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'My breasts don't define who I am': Bibb employee gets double mastectomy, encourages women to get yearly mammogram

"It is so important. when you have your yearly mammograms, you have a much higher chance of catching stuff in earlier stages," Cassandra Davis said.

MACON, Ga. — One Bibb County Schools employee is advocating for women, and telling her personal story of perseverance.

Cassandra Davis is the Nutrition Manager at Heard Elementary School and an advocate for yearly mammograms.

When you take a walk into the Heard Elementary School cafeteria, you will most likely see Davis taking care of her students and co-workers.

But this past summer, she had to focus on her health.

"Last year, around February or so, I went to go get my yearly mammogram. They said they found some abnormal cells, and that they would have to do a biopsy on me," Davis said. 

Davis says the doctors discovered Atypical Lobular Dysplasia in both breasts.

ALD is a form of abnormal cells that could eventually turn into breast cancer. 

Because of this, Davis made the decision to get a double mastectomy, and she says it changed her life for the better.

"My mom had breast cancer, and it was the breast cancer that she had." Davis said. 

Not only did her mother have the cancer, but so did two of her mothers sisters.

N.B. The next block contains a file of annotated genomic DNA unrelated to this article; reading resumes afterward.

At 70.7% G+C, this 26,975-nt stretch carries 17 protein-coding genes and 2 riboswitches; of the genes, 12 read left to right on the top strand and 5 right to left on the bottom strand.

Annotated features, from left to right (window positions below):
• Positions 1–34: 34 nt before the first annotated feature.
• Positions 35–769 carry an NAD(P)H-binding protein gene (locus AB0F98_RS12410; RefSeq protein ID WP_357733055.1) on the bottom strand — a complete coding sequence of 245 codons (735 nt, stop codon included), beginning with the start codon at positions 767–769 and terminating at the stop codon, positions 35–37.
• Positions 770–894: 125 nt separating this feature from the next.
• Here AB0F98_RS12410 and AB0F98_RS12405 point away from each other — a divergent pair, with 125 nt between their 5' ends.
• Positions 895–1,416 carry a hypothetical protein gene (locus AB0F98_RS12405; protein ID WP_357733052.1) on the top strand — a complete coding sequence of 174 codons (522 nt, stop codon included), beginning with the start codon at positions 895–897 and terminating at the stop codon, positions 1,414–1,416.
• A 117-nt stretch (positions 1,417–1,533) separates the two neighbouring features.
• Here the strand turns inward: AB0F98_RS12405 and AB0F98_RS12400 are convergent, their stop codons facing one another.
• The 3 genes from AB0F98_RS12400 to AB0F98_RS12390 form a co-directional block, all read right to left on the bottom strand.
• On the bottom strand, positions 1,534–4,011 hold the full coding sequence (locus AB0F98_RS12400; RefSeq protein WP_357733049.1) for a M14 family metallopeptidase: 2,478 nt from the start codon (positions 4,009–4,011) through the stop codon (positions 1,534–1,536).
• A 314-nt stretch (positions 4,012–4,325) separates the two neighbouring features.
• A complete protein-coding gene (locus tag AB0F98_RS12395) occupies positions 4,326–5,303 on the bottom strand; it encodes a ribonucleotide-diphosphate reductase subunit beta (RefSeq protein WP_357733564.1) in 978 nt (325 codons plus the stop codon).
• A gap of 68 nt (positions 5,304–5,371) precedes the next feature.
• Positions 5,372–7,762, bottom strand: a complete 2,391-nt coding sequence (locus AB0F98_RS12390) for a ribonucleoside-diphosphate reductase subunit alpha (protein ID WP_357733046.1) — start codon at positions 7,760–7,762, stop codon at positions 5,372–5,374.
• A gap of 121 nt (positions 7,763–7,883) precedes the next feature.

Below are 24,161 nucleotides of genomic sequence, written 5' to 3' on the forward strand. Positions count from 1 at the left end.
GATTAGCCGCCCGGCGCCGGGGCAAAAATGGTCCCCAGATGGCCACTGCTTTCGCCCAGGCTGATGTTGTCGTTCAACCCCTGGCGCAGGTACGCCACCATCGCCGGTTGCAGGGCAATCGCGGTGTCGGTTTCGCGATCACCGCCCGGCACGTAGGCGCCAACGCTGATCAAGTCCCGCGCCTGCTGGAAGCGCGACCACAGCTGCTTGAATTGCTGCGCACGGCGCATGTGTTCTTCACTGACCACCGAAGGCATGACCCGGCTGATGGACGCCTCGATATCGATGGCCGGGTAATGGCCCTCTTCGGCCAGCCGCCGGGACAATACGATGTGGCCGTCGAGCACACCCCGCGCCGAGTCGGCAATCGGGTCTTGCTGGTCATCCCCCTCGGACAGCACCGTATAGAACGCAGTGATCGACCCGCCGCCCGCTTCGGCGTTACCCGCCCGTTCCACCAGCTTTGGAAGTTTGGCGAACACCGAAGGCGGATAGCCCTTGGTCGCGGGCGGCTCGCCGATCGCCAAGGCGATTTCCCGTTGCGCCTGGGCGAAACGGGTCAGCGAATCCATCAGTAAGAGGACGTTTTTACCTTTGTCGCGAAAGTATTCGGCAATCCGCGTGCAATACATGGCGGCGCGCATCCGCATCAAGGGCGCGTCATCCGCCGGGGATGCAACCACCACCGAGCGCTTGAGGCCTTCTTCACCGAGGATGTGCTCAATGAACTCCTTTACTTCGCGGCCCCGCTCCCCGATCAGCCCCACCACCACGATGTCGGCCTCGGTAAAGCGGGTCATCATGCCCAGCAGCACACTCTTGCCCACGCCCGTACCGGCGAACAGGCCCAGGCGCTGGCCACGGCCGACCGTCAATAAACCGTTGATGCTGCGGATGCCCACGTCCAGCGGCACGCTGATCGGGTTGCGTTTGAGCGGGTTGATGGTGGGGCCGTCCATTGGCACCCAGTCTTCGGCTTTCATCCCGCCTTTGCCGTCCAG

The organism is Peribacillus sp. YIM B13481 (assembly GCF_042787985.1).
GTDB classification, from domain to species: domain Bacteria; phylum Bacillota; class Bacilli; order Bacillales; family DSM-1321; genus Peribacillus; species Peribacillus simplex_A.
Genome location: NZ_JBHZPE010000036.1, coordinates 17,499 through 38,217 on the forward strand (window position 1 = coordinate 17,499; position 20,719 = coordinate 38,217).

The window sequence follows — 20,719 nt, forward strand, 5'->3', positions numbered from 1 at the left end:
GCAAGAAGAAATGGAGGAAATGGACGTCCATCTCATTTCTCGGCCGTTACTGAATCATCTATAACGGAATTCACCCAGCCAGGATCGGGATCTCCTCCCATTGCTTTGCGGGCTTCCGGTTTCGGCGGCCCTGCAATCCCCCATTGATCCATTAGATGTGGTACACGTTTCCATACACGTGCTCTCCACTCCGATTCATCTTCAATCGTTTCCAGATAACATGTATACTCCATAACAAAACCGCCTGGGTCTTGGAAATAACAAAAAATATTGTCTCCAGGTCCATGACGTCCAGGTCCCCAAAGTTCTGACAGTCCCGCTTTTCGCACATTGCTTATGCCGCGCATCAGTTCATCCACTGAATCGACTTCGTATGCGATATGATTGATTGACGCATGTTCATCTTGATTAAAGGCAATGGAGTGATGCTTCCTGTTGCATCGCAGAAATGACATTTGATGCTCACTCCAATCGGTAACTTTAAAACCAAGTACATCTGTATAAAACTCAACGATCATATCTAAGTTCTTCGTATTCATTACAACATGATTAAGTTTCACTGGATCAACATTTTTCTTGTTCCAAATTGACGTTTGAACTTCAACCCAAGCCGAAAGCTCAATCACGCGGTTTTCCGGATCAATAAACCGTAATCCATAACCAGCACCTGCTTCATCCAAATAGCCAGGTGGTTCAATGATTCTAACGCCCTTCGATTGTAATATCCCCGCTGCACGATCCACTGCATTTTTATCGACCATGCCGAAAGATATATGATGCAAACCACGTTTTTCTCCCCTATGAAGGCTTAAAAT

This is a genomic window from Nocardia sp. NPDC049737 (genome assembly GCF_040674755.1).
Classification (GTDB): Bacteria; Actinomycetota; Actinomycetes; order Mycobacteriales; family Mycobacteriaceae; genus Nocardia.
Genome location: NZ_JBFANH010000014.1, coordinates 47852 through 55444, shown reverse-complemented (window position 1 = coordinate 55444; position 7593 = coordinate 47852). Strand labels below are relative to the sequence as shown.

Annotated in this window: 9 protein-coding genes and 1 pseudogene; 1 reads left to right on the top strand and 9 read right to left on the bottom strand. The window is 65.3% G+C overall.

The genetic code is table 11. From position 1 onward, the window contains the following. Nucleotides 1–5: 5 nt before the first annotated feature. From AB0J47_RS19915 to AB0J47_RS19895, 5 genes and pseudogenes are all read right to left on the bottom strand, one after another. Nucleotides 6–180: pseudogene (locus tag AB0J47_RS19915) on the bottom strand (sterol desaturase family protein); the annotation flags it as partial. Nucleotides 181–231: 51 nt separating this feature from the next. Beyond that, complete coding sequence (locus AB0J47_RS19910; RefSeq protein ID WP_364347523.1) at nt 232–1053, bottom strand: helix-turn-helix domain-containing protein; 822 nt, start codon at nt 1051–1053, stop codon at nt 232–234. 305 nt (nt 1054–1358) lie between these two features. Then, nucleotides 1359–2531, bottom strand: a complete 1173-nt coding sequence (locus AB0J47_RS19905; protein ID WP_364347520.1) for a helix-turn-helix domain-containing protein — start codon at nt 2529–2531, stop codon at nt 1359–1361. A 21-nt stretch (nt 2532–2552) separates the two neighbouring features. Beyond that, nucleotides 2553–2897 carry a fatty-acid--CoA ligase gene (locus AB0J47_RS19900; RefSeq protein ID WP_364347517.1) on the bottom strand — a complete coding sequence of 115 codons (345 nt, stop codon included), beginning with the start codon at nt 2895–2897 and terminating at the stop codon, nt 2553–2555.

Because of the health history in her family, doctors told Davis that there was a strong chance that those cells would turn cancerous. 

"I thought, well, that's not bad, why are they sending me to an oncologist? But when you look at a woman with no abnormal cells, no family history, or anything, they still have a 5% to 8% chance of getting breast cancer, and 35% starts to look really high." Davis said.   

She says she was given the choice to take a five year pill, that came with a long list of side effects, or to get a bilateral mastectomy. 

"That day, I decided that I would have the bilateral mastectomy," Davis said.

It was stressful, nerve wracking, and the healing process was not the easiest.

"I will tell you that the first day of my surgery, the first time I got up and my hospital gown fell a little bit and I saw it, I did start crying, because it was not pretty," Davis said. 

But ultimately, it turned out to be the best decision she's made. 

"My breasts don't define who I am. I am the same person now, as I was before," she said. 

Davis encourages every woman to go get their mammogram, yearly. 

"It is so important. when you have your yearly mammograms, you have a much higher chance of catching stuff in earlier stages," Davis said.

In honor of Breast Cancer Awareness Month, 13WMAZ would also like to give a special shout out to these Bibb County Schools employees.

  • Southfield Elementary Teacher Paula Farley
  • Administrative Assistant Kimberly Turner 
  • Central High School Teacher Kelli Ward

They are all breast cancer survivors. 

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